In the drawing, a laser 1 directs a beam 2 through a lens 3 in a mounting 4 which is separated from a conductive nozzle 5 by means of an insulator 6. The beam emerging from the nozzle 5 falls on the surface of a conductive cylinder 7, the printing surface of which is to be engraved by the laser.
An EHT voltage is applied to the conductive nozzle through a resistor 8 and a differential amplifier 9 senses the passage of current through the resistor 8. The cylinder shaft is connected to earth. The passage of current through resistor 8 indicates that the gaseous medium between the end of nozzle 5 and the surface of the cylinder 7 is ionised, this ionisation occurring only when the intensity of the laser beam is such as to excavate material from the surface. The output of the differential amplifier controls a Schmitt trigger circuit 10 which provides a signal having one of two levels and indicating thereby whether the intensity of the laser beam is above or below the excavation threshold.
To calibrate the system, an input selector 12 is switched from its normal position, in which it applies an image-representing signal derived from a scanner to a modulator amplifier 13, to a second position in which it applies a reference signal from a preset threshold level circuit 14 to the modulator amplifier 13. The application of the reference signal to the modulator amplifier presets a counter 15 to zero and causes the counter to start counting clock pulses from a reference clock 16. The counter output is applied through a digital-to-analogue converter 17 to another input of the modulator amplifier 13 and consequently as the count increases the offset level applied to the modulator amplifier is raised and the signal to the laser modulator 18 increased.
The output of the Schmitt trigger circuit 10 is connected to the counter and when the input level indicates that a current flow has been detected in the probe circuit, the counter is stopped by the Schmitt signal and the existing offset continues to be applied to the modulator amplifier as a calibrating voltage, until the apparatus is re-calibrated.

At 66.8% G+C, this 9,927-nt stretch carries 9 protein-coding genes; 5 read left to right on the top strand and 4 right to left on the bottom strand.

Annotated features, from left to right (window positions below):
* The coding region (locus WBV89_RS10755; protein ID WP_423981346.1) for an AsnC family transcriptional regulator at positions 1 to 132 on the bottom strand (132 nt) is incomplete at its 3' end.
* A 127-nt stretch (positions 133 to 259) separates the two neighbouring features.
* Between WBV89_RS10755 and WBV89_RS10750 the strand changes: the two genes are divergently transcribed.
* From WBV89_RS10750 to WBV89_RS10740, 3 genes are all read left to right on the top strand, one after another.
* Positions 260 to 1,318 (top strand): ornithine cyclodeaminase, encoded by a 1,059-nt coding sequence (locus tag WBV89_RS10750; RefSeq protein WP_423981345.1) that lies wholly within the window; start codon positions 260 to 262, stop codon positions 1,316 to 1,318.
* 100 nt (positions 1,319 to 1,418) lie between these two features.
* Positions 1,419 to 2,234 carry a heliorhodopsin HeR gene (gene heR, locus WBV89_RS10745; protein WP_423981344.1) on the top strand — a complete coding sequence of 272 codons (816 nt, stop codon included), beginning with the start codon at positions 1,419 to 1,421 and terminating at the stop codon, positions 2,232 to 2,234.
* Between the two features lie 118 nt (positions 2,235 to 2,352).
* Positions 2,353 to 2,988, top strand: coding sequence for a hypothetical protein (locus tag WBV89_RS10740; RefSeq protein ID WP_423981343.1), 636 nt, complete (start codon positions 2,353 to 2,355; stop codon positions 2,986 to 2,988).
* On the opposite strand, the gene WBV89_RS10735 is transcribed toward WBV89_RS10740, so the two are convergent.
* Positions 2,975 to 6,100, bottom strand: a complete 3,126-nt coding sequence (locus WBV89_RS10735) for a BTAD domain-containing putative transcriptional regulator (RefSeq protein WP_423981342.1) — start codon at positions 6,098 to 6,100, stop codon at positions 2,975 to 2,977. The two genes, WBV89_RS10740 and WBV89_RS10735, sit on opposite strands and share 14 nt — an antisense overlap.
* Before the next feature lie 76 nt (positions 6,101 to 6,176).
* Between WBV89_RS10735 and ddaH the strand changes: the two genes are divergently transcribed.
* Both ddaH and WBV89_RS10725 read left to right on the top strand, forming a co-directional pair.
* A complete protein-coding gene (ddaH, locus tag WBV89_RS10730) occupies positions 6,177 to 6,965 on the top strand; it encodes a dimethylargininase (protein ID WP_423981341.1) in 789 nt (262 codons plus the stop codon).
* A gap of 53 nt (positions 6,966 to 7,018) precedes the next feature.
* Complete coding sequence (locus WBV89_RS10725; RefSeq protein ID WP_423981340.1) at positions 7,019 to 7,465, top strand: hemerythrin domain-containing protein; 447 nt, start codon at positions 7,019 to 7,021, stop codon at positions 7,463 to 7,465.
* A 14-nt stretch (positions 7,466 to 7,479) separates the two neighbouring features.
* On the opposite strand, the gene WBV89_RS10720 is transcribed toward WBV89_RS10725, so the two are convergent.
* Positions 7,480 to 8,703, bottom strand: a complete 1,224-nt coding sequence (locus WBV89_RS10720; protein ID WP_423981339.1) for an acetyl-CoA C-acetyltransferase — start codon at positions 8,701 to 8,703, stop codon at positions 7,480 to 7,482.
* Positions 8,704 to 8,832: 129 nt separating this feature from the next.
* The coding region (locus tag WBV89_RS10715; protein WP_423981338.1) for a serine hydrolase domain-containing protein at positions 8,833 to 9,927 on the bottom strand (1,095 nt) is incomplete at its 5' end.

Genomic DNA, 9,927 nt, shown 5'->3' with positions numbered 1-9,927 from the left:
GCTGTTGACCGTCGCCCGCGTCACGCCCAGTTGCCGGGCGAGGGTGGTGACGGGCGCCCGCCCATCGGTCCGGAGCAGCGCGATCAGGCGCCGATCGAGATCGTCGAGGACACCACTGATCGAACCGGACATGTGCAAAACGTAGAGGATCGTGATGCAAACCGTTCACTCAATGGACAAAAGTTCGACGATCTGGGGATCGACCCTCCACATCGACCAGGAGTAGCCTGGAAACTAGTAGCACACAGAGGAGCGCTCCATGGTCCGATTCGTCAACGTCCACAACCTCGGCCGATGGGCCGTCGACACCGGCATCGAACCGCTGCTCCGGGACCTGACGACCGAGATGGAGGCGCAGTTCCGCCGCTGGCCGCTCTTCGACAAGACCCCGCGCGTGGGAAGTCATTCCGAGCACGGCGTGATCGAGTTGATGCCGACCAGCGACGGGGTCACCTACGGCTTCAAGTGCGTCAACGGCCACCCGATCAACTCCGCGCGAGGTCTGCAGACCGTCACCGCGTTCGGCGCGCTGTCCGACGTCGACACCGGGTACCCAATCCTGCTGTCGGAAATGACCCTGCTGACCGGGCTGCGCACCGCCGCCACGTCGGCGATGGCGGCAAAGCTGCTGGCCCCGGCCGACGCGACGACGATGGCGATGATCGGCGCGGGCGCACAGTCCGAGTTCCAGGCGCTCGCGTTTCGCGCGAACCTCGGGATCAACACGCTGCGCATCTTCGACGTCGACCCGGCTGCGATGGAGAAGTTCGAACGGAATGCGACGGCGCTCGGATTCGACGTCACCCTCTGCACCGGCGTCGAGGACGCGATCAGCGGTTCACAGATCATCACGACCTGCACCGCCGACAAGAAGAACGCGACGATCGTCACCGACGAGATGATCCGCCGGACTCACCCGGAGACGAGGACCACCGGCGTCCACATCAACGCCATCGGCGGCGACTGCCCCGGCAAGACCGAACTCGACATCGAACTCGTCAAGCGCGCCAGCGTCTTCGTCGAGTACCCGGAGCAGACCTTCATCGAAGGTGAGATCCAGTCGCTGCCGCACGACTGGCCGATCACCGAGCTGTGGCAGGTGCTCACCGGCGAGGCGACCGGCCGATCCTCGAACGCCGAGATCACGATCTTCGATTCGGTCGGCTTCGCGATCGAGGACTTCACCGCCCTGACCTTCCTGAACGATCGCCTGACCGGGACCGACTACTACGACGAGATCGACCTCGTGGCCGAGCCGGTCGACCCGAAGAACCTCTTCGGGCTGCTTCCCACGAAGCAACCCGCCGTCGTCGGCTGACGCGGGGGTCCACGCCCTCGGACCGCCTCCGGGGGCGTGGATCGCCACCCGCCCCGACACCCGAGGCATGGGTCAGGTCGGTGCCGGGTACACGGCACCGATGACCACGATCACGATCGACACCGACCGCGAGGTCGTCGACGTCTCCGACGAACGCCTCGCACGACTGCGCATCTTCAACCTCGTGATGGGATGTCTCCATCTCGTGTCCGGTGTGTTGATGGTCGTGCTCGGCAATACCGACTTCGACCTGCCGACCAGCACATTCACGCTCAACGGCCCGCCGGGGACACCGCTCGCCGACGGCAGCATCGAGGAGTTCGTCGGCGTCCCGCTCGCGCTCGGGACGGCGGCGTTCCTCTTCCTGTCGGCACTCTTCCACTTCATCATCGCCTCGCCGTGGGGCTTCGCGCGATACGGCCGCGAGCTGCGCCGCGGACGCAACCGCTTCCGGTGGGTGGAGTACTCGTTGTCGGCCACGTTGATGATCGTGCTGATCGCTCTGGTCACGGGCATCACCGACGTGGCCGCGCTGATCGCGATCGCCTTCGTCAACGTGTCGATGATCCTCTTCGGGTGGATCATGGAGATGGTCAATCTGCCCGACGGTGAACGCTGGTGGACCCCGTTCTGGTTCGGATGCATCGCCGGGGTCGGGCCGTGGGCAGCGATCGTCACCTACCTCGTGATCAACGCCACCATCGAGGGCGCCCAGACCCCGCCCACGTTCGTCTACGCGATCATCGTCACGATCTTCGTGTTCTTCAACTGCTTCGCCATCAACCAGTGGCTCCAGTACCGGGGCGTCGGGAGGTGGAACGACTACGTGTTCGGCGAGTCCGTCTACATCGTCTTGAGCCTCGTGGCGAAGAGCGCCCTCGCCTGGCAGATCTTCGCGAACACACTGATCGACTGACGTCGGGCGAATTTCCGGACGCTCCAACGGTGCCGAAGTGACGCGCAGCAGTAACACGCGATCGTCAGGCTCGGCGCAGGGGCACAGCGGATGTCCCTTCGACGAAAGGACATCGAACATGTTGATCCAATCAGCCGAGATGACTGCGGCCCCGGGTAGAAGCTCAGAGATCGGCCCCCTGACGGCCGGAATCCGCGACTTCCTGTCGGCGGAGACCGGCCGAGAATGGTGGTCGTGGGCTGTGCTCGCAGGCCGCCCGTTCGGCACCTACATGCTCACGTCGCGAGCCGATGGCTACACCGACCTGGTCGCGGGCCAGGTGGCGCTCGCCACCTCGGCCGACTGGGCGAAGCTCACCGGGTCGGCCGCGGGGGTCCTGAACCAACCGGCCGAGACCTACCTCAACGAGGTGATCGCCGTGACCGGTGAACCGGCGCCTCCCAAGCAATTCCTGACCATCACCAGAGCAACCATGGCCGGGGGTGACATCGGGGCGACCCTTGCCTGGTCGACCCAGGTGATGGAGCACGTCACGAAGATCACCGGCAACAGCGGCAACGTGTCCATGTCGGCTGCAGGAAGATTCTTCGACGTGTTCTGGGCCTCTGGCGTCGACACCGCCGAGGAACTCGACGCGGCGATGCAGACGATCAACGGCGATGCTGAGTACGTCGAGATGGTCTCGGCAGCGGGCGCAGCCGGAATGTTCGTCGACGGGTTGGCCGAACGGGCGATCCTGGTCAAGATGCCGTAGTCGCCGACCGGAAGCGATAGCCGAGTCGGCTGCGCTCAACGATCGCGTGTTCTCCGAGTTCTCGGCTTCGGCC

Typically, the counter requires about six bits; with a six-bit system the threshold can be set to 2% of its required value. Obviously, greater accuracy can be obtained at will.
In the system described above, a reference voltage is applied to the modulator amplifier as an alternative to the input from the scanner. However, in another possible arrangement, a calibrating cycle is started whenever the image-representing signal from the scanner is known to be at the required threshold level for a period sufficient to enable the measurement to be carried out.
Once the threshold power level has been detected, the range of laser powers required to provide a given tonal range in an image printed from the engraved cylinder can be calculated.
In the above example, during calibration the reference signal from the input selector 12 and the analogue signal from the converter 17 are together applied to the beam intensity control circuit constituted by the modulator amplifier 13 and the laser modulator 18. When the excavation threshold is detected the reference signal is replaced by the image-representing signal from the scanner so that during workpiece engraving this image-representing signal is applied to the beam intensity control circuit with the output of the digital-to-analogue converter 17, which now has a steady value. It will be clear that if desired a single progressively changing test signal could be applied to the beam intensity control circuit; in such a case, the value of the calibration signal to be applied with the image-representing signal during workpiece engraving is given by the difference between the value which the single test signal had when the excavation threshold was reached and the reference value which the input to the beam intensity control circuit is required to have at the excavation threshold of the beam intensity.
It is convenient to use the protective lens nozzle as part of the probe but it will be clear that it is alternatively possible to use an independent probe.
Although the invention has been described in detail in connection with the engraving of a printing cylinder, it will be clear that it is also applicable to any laser machining process and that the data obtained will enable more efficient use of laser power in such a process.
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|U.S. Classification||219/121.68, 347/247, 219/121.19, 347/246, 219/121.34, 324/71.2, 219/121.62|
|International Classification||B23K26/00, B23K26/03, B44B7/00, B23K26/08|
|Cooperative Classification||B23K26/03, B44B7/00, B23K26/0823, B23K2201/007|
|European Classification||B23K26/03, B23K26/08D, B44B7/00|